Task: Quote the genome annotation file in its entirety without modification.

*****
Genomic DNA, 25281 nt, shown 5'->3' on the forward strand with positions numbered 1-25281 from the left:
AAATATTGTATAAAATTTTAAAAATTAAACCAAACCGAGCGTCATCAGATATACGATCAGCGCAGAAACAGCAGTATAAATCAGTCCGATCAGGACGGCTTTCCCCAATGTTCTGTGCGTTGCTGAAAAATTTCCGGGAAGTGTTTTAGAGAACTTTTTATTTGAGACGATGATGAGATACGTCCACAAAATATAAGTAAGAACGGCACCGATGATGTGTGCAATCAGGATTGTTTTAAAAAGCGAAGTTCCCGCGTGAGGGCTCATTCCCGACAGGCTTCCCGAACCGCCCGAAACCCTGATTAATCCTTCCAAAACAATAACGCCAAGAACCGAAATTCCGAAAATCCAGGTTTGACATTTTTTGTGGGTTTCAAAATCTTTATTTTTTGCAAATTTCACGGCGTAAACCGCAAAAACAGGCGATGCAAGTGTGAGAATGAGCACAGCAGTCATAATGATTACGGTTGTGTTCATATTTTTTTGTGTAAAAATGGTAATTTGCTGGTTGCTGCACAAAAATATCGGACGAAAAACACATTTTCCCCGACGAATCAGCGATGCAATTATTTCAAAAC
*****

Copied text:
Genomic DNA, 25281 nt, shown 5'->3' on the forward strand with positions numbered 1-25281 from the left:
AAATATTGTATAAAATTTTAAAAATTAAACCAAACCGAGCGTCATCAGATATACGATCAGCGCAGAAACAGCAGTATAAATCAGTCCGATCAGGACGGCTTTCCCCAATGTTCTGTGCGTTGCTGAAAAATTTCCGGGAAGTGTTTTAGAGAACTTTTTATTTGAGACGATGATGAGATACGTCCACAAAATATAAGTAAGAACGGCACCGATGATGTGTGCAATCAGGATTGTTTTAAAAAGCGAAGTTCCCGCGTGAGGGCTCATTCCCGACAGGCTTCCCGAACCGCCCGAAACCCTGATTAATCCTTCCAAAACAATAACGCCAAGAACCGAAATTCCGAAAATCCAGGTTTGACATTTTTTGTGGGTTTCAAAATCTTTATTTTTTGCAAATTTCACGGCGTAAACCGCAAAAACAGGCGATGCAAGTGTGAGAATGAGCACAGCAGTCATAATGATTACGGTTGTGTTCATATTTTTTTGTGTAAAAATGGTAATTTGCTGGTTGCTGCACAAAAATATCGGACGAAAAACACATTTTCCCCGACGAATCAGCGATGCAATTATTTCAAAAC